Although comprehending what others are saying to us is more challenging for many of us after a brain injury, we have to remember that those “normal” people are just speaking like they always did and like we always did.   They can help by paying more attention to how they are speaking to us and what is going on around you.   We, with the injured brain, need to keep challenging ourselves to help improve our ability to comprehend.    We can’t isolate ourselves.   We can’t expect our loved ones, friends or caregivers to turn into robotic style speakers.    It does get easier.    Now after 7 years I actually understand things much more easily and I actually get most of the sarcasm, innuendo and other things.    Now I can look back and actually laugh at how I reacted (or didn’t react) to things that were said to me.

See my earlier posts with tips on communicating with those of us with a brain injury:

Part I of K.I.S.S. – “Keep It Simple Sweetie”

Part II of K.I.S.S. – “Keep It Simple Sweetie”




Taking Back Control After a Brain Injury

by Linda W. Arms – March 2013

A brain injury often results in us losing control of our lives. Often, because we need the help and oversight, we have to depend on others. We need help with simple, daily living activities such as getting to an appointment because we can’t drive. We need help with simple decision-making. We need help understanding what we are reading or hearing. We need the help of someone else’s brain for so much!

Our loved ones or caretakers start taking over our lives through no fault of their own. We have to lean on them for so much. They make many or all of our decisions, sometimes even for very simple matters. They answer someone’s question for us. They tell us we have to eat or have to rest or stop doing whatever it is we’re doing because they see it’s too much for us or it’s not safe to continue. We want them to do these things for us because it’s too much work or impossible to do by ourselves.

After my brain injury I felt like I instantly turned into an 85-year-old woman and a young child at the same time. I could not move fast and was unsteady. I had little strength. I needed someone to hold my hand to walk across the street, to tell me to stop what I was doing, to take a nap… I wanted someone to comprehend what was being said to me and help me respond.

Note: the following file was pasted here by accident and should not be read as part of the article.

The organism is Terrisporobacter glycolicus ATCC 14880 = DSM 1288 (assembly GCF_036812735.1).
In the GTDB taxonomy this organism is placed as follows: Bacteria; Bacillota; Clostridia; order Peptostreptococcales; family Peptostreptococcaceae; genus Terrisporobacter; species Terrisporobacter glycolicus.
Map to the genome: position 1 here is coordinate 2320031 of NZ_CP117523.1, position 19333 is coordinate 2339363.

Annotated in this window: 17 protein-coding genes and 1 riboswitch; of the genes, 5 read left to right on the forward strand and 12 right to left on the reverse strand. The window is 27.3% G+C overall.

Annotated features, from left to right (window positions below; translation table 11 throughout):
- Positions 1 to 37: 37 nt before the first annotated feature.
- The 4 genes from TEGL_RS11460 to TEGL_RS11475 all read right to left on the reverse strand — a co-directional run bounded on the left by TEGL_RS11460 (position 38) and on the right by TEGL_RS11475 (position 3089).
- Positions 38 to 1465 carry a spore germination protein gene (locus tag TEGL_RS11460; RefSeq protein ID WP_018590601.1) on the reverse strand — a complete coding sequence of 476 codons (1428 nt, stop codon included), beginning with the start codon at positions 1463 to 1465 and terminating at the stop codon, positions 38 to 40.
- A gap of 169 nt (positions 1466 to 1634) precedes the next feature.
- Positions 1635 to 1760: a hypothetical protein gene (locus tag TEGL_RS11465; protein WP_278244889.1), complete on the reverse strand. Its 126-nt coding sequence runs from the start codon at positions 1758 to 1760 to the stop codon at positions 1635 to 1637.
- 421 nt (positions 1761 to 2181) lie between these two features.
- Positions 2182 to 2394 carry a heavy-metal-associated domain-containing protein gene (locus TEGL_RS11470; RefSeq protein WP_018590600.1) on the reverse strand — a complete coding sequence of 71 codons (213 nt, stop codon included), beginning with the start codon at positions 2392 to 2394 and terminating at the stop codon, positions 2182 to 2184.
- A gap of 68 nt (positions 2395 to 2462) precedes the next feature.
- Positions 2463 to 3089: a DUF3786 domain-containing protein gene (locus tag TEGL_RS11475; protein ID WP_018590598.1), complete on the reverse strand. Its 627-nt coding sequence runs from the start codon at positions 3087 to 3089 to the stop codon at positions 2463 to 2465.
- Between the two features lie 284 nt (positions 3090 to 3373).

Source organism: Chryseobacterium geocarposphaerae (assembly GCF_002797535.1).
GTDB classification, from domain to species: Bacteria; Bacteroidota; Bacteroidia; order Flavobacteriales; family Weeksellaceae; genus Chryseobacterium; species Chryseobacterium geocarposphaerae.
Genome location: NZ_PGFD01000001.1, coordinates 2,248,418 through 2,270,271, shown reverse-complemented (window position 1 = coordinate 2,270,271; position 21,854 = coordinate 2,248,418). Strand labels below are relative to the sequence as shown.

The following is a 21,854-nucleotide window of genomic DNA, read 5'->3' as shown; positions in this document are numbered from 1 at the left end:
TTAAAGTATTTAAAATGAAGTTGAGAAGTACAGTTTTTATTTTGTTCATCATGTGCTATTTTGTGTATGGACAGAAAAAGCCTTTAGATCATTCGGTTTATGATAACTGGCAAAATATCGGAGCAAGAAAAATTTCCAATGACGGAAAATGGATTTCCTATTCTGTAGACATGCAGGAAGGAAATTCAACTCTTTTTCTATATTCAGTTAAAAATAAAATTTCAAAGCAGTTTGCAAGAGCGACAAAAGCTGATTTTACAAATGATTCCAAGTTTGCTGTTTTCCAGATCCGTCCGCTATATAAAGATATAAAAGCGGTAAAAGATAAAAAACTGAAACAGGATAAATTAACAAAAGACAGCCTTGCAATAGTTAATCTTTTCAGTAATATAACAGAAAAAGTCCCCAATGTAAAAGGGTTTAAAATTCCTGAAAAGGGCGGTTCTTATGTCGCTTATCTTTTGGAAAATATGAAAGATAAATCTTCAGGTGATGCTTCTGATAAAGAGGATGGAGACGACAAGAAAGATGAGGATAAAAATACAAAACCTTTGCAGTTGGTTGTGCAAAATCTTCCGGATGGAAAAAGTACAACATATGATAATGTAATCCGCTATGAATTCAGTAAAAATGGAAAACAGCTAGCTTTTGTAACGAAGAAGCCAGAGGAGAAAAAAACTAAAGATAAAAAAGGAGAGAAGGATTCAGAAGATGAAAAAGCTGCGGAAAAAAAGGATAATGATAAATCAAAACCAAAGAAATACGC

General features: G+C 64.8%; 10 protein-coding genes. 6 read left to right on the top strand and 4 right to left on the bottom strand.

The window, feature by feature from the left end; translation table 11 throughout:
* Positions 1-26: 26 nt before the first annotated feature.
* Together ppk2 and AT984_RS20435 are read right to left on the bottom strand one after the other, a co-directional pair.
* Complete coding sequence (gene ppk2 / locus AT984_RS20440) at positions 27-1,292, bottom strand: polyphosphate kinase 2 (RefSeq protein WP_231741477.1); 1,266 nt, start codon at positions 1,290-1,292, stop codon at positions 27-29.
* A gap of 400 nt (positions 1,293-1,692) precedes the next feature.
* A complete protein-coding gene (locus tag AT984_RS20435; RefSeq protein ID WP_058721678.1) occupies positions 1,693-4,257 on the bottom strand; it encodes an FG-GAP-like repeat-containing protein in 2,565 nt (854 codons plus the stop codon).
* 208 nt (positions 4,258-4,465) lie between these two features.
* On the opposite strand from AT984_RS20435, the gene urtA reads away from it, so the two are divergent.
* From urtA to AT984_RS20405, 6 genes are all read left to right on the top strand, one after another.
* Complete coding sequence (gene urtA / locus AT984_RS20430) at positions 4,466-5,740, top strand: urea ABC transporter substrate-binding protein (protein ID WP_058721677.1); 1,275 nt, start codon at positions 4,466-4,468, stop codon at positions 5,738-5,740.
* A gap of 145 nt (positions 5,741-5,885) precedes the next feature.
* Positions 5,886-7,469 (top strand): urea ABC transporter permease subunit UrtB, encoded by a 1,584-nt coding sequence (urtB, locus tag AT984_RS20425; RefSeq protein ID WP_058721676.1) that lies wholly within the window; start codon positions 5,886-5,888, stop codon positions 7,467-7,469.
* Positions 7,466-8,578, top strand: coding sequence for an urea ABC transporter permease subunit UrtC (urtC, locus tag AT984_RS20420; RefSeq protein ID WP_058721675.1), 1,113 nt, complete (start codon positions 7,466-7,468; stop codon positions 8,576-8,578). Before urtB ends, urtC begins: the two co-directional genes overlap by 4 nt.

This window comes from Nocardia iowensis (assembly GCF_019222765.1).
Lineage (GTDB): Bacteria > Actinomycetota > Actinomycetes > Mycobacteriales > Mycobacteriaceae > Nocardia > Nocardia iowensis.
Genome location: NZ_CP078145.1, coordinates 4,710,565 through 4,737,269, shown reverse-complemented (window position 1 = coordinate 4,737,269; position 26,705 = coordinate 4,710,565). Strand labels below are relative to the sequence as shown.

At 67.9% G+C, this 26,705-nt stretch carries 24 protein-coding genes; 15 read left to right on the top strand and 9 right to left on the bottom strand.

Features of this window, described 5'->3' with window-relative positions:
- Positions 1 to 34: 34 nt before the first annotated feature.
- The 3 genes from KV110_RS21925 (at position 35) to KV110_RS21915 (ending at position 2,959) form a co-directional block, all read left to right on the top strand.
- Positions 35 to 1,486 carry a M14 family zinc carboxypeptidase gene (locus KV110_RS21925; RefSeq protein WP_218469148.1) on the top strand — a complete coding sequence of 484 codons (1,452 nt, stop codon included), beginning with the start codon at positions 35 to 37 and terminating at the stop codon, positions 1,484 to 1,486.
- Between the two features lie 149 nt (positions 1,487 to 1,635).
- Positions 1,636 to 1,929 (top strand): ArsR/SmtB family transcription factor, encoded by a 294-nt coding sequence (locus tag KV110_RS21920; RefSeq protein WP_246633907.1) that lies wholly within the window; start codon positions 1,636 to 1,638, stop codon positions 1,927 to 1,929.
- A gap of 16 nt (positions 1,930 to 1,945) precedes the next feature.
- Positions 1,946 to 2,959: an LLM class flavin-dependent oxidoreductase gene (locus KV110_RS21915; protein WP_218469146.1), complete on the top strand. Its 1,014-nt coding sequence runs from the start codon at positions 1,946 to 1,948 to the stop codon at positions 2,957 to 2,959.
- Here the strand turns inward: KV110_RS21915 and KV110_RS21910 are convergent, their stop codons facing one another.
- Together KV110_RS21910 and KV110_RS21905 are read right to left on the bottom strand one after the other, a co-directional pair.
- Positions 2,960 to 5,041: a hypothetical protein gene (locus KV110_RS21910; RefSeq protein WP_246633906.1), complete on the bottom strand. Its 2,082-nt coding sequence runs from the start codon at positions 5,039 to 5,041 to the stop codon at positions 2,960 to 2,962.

As I improved, I slowly took over many things people were doing for me. I was not always successful, so I needed their help again. My capabilities were also inconsistent depending on my level of fatigue. My helpers were often standing by, watching and ready to step in. They let me try on my own. It was like being a young child who is learning new things in life. I was VERY grateful for all the help!!! Often I thought, “please, make this decision for me, it’s just too hard for me”.

In recent years, however, as I improved, I needed less and less help. It is sometimes a little difficult taking back that control over your life. Those you counted on became too used to taking over for you when you could not do something. As you improve it is often a bit challenging and even confrontational when you start taking charge of your life again. After all, you’re a big girl (or boy) now and you can do it by yourself.





Why is Eating So Much Work?

by Linda W. Arms

After a brain injury, everything seems to take so much energy out of you.   One of our most basic needs, nourishing ourselves, can be a lot of work.   Obviously cooking involves a lot of cognitive activities but even eating can be challenging.    After my TBI, it was difficult to sit at a table and eat.   I would often eat part of my meal and be so exhausted that I would have to lie down.

Think about everything that is going on at the table while you’re eating, especially if others are with you.   Another person is moving their hands to pick up the fork, cutting with a knife, moving food to their mouth, reaching for a dish of food…   They are picking up glasses to drink.   They talk.   Maybe a radio or TV is on in the background.   There are plates, glasses, napkins, and other things on the table and all around you.   All of this is being processing by your injured brain.    On top of all this, you have to feed yourself.   All those little actions that have to be handled by your brain.   Can you see why it’s exhausting?

I had visual problems after my brain injury that took a few years to be resolved.   It was very uncomfortable for me to sit at the table and eat. I wasn’t particularly hungry and then adding the stimulation of being at the table was too much for me. Even my own hand movements of eating and cutting the food were too much visual stimulation.   I would sometimes feel nauseous from the hand movements.    For some reason, clear glassware on the table caused a problem for me also.   I think my brain couldn’t quite figure it out, looking through it or whatever but the more there was on the table the more difficult it was for me to look at it.